Intensity was lacking on Thursday night from the Mountain View Mountain Lions, as it all seemed to emit from Amphitheater High School in a 77-51 loss to the Panthers.

Friday night was a different story for the Mountain Lions, as they came home, and suddenly intensity came out of their rafters, as the Mountain Lions defeated the Rincon Rangers, 87-72.

“This was a carryover from last night,” said Mountain Lion coach Mike Parillo. “We played with intensity tonight, like we didn’t do the night before. But Amphi did.”

The Mountain Lions (13-5) scored 27 in the third period, and 33 in the fourth. They were led by the two-man game of Deondrae Johnson and Sam Thompkins-Barnes.

Neither was in the starting lineup, but the senior Johnson scored 24 of his 32 points in the second half. Thompkins-Barnes, who lived in New Mexico a year ago, scored 20 of his 26 points in the second half. They seemed to really thrive together, feeding each other for a lot of easy layups and open looks.

“We work out together,” Thompkins-Barnes said. “We have chemistry.”

“We have to, because we’re the guards.”

Parillo liked what he saw from his offense.

“There was better team play,” Parillo said.

“Tonight was a great example of team play. We ran our offense well.”

Rincon’s Asha Esprit kept his team in the game most of the way, as the powerful 6’6” big man was unstoppable near the basket, showing a great shooting touch both from the floor and from the free-throw line. He also shot well with either hand. He made 12-16 shots from the floor, and was 13-16 from the free throw line en route to 37 points.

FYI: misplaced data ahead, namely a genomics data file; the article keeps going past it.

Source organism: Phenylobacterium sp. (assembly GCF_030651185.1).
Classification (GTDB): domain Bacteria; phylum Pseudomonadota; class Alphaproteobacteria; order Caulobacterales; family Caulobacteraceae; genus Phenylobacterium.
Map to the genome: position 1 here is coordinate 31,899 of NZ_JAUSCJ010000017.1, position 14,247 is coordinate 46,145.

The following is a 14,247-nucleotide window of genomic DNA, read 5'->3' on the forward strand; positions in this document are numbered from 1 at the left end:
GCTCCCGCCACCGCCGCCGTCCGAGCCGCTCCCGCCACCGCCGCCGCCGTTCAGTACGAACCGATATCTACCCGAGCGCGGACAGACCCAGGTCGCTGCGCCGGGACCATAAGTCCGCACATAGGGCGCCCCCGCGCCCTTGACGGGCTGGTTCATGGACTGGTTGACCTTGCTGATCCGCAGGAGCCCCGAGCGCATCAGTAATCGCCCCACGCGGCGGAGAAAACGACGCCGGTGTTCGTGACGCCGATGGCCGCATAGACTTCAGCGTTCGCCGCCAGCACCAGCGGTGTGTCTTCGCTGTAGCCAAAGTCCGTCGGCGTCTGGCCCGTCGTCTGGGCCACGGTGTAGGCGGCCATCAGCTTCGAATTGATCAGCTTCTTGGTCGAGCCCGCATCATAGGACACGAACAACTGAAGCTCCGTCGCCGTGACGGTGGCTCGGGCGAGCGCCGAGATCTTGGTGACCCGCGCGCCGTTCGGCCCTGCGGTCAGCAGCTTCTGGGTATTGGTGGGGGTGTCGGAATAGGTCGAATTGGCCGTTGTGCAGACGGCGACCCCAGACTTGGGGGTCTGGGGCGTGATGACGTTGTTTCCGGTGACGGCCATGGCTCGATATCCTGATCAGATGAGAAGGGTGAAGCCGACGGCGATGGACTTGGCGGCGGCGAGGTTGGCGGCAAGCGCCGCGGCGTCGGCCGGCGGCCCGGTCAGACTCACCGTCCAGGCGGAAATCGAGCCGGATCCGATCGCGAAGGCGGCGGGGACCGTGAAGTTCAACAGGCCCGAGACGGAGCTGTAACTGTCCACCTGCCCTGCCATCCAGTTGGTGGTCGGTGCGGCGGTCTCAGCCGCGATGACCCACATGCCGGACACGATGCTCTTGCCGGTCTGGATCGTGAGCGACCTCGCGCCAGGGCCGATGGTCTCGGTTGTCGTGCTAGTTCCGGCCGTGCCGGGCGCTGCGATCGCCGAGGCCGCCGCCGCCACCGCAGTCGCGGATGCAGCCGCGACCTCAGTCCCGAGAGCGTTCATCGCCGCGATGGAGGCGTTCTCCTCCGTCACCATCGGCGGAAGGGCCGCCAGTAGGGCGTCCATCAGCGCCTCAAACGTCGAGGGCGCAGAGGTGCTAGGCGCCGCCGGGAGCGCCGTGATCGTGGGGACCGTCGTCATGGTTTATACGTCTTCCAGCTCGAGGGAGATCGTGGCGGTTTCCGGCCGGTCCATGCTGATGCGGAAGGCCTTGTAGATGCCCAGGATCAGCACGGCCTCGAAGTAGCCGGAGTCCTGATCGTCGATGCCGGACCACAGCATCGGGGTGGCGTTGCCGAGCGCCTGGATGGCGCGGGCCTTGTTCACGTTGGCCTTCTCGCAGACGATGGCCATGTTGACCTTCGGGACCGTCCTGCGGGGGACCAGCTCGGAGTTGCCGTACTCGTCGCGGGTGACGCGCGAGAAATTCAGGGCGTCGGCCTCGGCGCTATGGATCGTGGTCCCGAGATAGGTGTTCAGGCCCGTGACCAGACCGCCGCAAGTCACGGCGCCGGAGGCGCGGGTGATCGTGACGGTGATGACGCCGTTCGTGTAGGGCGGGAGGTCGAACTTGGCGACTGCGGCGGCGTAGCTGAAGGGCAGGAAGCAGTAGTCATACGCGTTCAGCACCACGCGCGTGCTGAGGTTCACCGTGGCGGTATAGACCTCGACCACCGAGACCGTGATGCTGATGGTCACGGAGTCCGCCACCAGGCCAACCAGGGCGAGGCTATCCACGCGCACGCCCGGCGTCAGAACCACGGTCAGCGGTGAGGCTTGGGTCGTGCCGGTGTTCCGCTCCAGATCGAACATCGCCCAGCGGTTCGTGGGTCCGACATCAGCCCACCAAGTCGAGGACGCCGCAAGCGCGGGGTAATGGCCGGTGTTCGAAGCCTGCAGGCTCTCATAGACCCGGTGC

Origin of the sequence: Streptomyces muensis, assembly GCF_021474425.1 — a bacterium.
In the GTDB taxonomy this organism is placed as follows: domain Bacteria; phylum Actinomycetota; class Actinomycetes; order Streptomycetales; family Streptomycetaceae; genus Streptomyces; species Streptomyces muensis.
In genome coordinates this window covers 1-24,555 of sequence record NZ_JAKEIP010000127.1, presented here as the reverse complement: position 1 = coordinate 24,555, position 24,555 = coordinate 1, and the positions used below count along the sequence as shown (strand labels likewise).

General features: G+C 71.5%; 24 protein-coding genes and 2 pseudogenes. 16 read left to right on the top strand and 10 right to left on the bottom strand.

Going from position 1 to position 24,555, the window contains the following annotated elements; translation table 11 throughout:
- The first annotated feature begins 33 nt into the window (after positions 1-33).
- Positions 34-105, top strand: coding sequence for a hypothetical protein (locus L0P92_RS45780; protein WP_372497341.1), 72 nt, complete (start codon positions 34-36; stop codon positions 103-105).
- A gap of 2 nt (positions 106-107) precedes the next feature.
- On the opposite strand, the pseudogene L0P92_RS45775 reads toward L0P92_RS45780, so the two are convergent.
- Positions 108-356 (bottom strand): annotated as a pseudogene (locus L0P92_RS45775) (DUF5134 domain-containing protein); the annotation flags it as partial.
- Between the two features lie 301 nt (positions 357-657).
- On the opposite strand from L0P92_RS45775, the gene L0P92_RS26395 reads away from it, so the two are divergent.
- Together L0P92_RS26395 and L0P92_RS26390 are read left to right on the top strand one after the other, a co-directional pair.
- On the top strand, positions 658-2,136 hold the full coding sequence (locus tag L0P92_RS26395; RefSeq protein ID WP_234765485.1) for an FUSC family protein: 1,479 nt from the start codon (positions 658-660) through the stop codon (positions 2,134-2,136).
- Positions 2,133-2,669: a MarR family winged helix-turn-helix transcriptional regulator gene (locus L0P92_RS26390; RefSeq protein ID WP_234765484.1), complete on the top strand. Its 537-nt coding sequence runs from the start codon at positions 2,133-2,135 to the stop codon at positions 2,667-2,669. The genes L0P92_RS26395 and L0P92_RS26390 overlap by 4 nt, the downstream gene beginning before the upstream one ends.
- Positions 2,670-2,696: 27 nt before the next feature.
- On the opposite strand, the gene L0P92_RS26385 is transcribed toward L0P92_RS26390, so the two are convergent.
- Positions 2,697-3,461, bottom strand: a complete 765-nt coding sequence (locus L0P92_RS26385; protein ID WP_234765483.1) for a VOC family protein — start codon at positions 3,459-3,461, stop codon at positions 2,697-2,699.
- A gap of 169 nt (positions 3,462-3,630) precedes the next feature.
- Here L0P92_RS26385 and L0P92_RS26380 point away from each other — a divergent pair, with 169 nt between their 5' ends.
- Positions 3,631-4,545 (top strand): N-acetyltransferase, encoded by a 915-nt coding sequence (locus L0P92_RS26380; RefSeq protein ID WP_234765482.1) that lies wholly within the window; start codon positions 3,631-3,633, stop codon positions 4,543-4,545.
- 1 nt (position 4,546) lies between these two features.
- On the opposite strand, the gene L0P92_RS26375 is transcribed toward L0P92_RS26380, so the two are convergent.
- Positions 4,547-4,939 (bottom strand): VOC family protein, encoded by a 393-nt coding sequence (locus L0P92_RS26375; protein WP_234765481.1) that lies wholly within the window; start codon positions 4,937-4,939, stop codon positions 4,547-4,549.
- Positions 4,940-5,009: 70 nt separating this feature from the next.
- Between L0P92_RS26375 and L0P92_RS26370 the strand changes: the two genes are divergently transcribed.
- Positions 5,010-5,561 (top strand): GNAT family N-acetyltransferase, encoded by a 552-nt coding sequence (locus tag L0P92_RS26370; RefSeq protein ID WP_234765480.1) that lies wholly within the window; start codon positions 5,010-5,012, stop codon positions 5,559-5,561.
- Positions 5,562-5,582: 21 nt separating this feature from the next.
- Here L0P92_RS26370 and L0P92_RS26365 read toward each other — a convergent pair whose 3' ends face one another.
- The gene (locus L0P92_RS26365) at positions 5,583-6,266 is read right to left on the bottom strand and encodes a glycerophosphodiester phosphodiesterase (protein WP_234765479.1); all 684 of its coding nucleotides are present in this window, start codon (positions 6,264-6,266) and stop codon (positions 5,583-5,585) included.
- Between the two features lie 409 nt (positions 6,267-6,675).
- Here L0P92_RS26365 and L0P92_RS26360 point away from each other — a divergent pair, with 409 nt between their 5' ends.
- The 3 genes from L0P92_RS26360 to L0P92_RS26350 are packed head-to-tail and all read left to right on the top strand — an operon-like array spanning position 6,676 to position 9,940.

“Esprit is tough,” Parillo said. “He had 36 the last time we played them.”

But it was the two-man game of the Mountain Lions, as well as their defense against the rest of the Rangers that enabled them to take over in the second half.

After a timeout, the Mountain Lions generated three steals in a row en route to three scores, and eventually an 11-0 run that bumped the score to 48-34.

While Esprit was scoring 12 in the third, the Mountain Lions got 13 from Johnson and Thompkins-Barnes added nine.

“After getting the team involved,” Johnson said. “We played our game.”

Rincon had handled the ball reasonably well in the first half committing only five turnovers, but the Mountain Lions disrupted their dribbling and passing the entire second half, as they forced 17 turnovers in the second half. So what changed?

“We went into halftime,” Johnson said. “And we talked about how we needed to trap our man off the dribble.”

“We were aggressive on defense,” Parillo said.

Leading only 54-47 after three quarters, the Mountain Lions needed to keep scoring. The Mountain Lions also had to overcome the loss of three players to fouling out.

When Esprit ran over Anthony Marshall, and a defensive foul was called, Marshall’s loss left the Mountain Lions three players short with five minutes to play.

Johnson made a couple of free throws for a 65-56 lead. The Mountain Lions were able to maintain ball control and force a lot of fouls as the game got late, so they were not hurt by their own defensive fouls. Johnson was 11-14 from the free-throw line in the fourth, and was 15-19 overall, 79 percent. Thompkins-Barnes was 7-10 in the fourth, and also added 11 points.

The intensity that picked up after halftime made all the difference as the Mountain Lions outscored the Rangers the rest of the way, 60-47.

“We tried to stop them from getting the ball into their bigs,” Thompkins-Barnes said. “The game plan was to get them from behind and trap them into turnovers.”

As for Mountain View’s playoff prospects with the season winding down?

“We need to win games,” Parillo said. “Who knows how it’s going to play out.”

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